A ton of cocaine and seven tons of marijuana were seized from a cross-border tunnel that stretched from a Tijuana, Mexico, home to a San Diego, California, suburb, U.S. authorities said Wednesday.
"We believe this to be the longest tunnel that we have discovered in this district to date," said Laura Duffy, U.S. attorney for the Southern District of California.
Authorities arrested six people and seized more than 2,000 pounds of cocaine and more than 14,000 pounds of marijuana. The cocaine is valued at around $22 million.
"We believe this to be the largest single seizure of cocaine related to a tunnel in the California-Mexico border," Duffy said.
At about 3-feet wide, the tunnel measured the length of more than eight football fields (nearly a half-mile) and was equipped with lights, ventilation, a rail system and a motorized freight elevator capable of carrying up to 10 people, according to federal officials.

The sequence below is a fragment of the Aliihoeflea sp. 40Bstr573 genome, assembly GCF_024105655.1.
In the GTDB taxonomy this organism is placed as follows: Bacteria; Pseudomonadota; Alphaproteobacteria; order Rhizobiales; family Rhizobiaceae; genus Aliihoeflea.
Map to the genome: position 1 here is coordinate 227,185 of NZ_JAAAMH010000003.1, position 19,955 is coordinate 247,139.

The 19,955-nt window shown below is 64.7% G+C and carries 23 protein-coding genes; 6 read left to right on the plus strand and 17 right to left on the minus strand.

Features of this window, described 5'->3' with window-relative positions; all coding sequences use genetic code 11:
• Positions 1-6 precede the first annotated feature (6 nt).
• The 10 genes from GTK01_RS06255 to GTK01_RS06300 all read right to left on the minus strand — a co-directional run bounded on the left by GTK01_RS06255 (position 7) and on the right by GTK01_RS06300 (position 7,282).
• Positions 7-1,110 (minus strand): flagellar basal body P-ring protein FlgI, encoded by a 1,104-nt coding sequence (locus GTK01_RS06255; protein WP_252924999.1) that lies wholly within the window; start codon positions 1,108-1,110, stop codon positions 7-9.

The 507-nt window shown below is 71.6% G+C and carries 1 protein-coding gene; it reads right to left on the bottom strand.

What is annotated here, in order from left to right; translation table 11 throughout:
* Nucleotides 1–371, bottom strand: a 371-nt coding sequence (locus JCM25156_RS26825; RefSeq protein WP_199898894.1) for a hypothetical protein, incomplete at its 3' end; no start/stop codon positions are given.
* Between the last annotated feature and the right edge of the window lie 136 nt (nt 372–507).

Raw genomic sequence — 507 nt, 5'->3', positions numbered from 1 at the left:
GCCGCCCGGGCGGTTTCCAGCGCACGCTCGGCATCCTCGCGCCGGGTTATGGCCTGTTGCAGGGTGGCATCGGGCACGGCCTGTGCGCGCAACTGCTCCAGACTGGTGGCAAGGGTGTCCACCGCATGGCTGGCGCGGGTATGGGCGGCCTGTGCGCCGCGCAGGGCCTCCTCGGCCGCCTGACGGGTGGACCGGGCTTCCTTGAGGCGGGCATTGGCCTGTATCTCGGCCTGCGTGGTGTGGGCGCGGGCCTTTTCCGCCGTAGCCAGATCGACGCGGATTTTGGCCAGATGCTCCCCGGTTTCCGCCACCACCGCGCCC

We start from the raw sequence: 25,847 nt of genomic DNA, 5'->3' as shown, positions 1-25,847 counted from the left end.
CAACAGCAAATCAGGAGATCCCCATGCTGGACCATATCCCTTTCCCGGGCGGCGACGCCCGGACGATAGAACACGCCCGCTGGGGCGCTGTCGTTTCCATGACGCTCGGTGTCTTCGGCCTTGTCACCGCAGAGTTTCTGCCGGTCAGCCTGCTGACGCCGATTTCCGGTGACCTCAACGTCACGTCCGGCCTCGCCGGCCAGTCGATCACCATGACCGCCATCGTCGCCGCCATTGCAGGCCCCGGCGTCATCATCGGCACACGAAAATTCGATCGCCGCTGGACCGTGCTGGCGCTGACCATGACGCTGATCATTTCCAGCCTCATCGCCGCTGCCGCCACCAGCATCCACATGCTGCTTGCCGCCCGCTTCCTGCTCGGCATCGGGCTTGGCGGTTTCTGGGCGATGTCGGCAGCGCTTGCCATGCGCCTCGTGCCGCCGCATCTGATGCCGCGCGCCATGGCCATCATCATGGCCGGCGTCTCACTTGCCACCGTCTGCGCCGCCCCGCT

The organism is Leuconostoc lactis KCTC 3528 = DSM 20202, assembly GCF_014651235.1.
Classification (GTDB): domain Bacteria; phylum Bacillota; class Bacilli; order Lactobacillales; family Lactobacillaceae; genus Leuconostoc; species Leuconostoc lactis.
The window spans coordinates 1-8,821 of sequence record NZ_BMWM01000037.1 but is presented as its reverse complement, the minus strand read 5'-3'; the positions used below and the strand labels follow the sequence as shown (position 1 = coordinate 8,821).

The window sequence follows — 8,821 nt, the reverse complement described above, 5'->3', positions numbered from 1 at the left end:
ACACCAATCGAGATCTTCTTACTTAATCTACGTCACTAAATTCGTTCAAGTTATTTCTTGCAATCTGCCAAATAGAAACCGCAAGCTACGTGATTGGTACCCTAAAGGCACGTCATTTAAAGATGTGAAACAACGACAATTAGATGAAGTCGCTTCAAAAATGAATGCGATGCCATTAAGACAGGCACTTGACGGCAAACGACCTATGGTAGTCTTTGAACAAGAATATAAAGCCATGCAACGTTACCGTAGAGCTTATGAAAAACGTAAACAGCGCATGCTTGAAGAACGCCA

The six arrested in San Diego were charged with various drug trafficking and tunnel-related charges, including conspiracy to import and distribute cocaine and conspiracy to use a border tunnel.
Authorities said there have been more than a dozen secret passages found along California's border with Mexico since 2006.
In the past five years, federal authorities have detected more than 75 cross-border smuggling tunnels, most of them in California and Arizona.